The colors to be found in a bird's eye fascinate me too. Most mammals will have brown eyes, and people of course, have a variety of colors. Some bird eyes are a solid dark color, while others are red or yellow, and the pupil stands out. This Tricolor Heron has red eyes, while the Osprey's eyes are yellow as are the Green Heron. I wonder if there are any studies about this difference? Does it improve the vision? Is there some survival factor to red eyes? And how in the world would any scientist ever be able to come up with a reliable answer to these questions? See, birding can broaden your mind!

Friday, February 15, 2008

By the Sea, By the Sea

How relaxing the beach can be. If you are a birder, though, you still take binoculars and camera when sunbathing. You never know when a wonderful photo op will present itself!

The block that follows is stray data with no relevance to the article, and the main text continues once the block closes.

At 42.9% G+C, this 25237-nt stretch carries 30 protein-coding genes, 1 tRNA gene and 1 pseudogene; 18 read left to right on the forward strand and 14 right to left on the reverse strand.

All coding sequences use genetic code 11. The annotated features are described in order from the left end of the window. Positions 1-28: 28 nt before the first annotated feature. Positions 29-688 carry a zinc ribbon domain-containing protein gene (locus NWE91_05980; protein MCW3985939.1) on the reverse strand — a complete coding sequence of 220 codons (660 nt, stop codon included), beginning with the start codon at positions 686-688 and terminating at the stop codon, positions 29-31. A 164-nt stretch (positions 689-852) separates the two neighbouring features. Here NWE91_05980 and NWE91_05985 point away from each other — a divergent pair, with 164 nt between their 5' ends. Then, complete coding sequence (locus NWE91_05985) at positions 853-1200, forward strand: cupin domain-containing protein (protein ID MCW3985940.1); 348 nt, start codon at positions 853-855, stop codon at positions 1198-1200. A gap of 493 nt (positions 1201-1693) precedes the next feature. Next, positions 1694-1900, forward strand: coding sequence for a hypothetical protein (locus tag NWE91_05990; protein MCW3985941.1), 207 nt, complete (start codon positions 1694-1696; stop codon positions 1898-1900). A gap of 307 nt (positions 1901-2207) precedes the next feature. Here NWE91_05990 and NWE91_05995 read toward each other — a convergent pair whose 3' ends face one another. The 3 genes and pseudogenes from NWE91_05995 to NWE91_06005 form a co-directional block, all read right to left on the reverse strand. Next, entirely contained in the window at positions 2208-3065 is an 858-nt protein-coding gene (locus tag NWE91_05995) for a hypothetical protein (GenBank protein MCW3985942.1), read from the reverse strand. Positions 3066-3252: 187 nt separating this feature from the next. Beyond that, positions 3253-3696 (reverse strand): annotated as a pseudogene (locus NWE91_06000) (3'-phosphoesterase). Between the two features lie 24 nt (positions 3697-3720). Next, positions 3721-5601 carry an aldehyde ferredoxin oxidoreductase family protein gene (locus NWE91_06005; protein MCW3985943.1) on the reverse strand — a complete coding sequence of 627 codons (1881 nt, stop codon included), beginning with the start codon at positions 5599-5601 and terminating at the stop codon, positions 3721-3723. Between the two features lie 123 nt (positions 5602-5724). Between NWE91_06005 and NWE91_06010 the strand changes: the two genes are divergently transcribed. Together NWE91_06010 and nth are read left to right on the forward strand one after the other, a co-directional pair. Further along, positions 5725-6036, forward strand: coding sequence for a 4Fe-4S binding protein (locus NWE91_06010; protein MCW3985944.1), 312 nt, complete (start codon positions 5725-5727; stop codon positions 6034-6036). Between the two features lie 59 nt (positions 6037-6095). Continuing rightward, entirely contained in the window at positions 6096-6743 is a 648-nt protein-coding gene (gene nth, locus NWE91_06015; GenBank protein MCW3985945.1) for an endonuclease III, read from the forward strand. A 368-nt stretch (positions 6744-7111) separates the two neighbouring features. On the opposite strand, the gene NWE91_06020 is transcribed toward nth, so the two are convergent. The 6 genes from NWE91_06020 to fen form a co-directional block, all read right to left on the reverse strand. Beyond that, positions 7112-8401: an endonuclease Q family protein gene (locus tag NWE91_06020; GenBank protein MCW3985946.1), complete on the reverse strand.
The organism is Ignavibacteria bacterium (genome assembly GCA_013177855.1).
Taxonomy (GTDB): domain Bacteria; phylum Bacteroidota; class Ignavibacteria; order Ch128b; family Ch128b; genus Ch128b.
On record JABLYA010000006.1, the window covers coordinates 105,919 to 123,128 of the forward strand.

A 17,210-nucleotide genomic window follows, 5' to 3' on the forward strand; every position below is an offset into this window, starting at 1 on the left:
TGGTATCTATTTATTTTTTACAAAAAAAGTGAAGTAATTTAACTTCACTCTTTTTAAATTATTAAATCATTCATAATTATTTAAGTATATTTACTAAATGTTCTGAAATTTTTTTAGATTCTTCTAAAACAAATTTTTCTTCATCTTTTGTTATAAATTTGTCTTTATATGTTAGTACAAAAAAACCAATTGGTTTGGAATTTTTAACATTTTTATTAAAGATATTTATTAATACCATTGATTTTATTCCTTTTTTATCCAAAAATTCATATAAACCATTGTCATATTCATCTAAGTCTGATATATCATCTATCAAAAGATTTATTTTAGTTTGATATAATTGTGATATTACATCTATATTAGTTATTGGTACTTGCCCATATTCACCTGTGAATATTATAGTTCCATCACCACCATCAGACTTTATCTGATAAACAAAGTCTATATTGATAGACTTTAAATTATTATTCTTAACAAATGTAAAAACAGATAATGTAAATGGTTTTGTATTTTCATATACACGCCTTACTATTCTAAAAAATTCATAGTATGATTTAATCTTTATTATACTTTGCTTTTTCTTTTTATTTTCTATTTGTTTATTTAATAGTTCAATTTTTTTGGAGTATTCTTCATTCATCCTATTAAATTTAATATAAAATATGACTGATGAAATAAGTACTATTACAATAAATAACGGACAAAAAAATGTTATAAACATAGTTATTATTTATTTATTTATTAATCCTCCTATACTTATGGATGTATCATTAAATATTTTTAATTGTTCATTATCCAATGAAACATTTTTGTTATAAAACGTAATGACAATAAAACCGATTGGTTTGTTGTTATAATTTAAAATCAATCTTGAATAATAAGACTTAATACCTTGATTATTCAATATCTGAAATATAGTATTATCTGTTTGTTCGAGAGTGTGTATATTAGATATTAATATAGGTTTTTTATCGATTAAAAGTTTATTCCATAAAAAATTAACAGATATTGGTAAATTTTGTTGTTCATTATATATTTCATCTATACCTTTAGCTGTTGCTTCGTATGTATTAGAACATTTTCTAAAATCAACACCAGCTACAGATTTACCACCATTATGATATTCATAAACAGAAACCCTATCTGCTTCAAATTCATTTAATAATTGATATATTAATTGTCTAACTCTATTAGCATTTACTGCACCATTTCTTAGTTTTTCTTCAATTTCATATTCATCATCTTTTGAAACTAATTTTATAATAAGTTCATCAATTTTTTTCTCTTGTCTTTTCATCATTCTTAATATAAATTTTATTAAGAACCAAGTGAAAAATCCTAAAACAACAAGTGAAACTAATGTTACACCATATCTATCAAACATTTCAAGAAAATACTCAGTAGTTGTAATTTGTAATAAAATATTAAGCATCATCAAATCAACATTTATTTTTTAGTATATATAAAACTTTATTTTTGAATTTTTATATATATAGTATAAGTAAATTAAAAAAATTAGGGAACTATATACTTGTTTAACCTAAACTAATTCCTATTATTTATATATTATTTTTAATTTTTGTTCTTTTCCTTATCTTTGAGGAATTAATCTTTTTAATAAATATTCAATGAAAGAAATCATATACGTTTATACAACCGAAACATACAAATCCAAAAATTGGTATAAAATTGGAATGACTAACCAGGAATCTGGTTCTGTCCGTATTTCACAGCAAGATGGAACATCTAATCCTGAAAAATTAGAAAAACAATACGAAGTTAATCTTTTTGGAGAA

The beach for our condo in Pompano Beach hosted a steady population of Black Skimmers, Sanderlings, Willet, Ring Billed and Herring Gulls, some Ruddy Turnstones and Black Bellied Plovers. I thought the birds were vacationing at their timeshare too, since they congregated at the same spot on the beach every day, along with the two legged winter visitors. If a strolling tourist came too close in their walk along the beach, the birds might walk a little faster themselves, or take wing for a quick flight to circle around the intruder. Once the person was gone, they quickly reclaimed their original spot. I don't think they used much sunblock though!